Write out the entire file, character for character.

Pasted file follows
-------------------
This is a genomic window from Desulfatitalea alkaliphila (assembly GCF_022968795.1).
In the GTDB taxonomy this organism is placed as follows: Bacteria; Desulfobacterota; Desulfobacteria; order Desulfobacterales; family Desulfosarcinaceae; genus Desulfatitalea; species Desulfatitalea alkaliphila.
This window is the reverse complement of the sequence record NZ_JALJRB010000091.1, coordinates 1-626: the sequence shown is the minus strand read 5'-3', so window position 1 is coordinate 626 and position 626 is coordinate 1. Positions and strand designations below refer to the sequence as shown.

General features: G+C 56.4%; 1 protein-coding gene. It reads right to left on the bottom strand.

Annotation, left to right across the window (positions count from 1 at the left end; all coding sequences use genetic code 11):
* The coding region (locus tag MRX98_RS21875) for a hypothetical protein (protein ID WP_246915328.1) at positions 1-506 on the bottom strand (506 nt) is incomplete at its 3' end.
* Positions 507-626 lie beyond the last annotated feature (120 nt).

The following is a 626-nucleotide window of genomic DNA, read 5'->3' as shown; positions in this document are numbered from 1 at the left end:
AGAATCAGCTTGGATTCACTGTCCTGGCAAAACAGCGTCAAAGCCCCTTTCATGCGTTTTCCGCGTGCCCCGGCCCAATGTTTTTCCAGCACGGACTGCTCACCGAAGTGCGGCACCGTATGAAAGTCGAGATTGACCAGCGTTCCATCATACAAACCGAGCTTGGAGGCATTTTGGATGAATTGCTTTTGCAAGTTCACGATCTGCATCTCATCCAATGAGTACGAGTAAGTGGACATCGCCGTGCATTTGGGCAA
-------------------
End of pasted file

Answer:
This is a genomic window from Desulfatitalea alkaliphila (assembly GCF_022968795.1).
In the GTDB taxonomy this organism is placed as follows: Bacteria; Desulfobacterota; Desulfobacteria; order Desulfobacterales; family Desulfosarcinaceae; genus Desulfatitalea; species Desulfatitalea alkaliphila.
This window is the reverse complement of the sequence record NZ_JALJRB010000091.1, coordinates 1-626: the sequence shown is the minus strand read 5'-3', so window position 1 is coordinate 626 and position 626 is coordinate 1. Positions and strand designations below refer to the sequence as shown.

General features: G+C 56.4%; 1 protein-coding gene. It reads right to left on the bottom strand.

Annotation, left to right across the window (positions count from 1 at the left end; all coding sequences use genetic code 11):
* The coding region (locus tag MRX98_RS21875) for a hypothetical protein (protein ID WP_246915328.1) at positions 1-506 on the bottom strand (506 nt) is incomplete at its 3' end.
* Positions 507-626 lie beyond the last annotated feature (120 nt).

The following is a 626-nucleotide window of genomic DNA, read 5'->3' as shown; positions in this document are numbered from 1 at the left end:
AGAATCAGCTTGGATTCACTGTCCTGGCAAAACAGCGTCAAAGCCCCTTTCATGCGTTTTCCGCGTGCCCCGGCCCAATGTTTTTCCAGCACGGACTGCTCACCGAAGTGCGGCACCGTATGAAAGTCGAGATTGACCAGCGTTCCATCATACAAACCGAGCTTGGAGGCATTTTGGATGAATTGCTTTTGCAAGTTCACGATCTGCATCTCATCCAATGAGTACGAGTAAGTGGACATCGCCGTGCATTTGGGCAA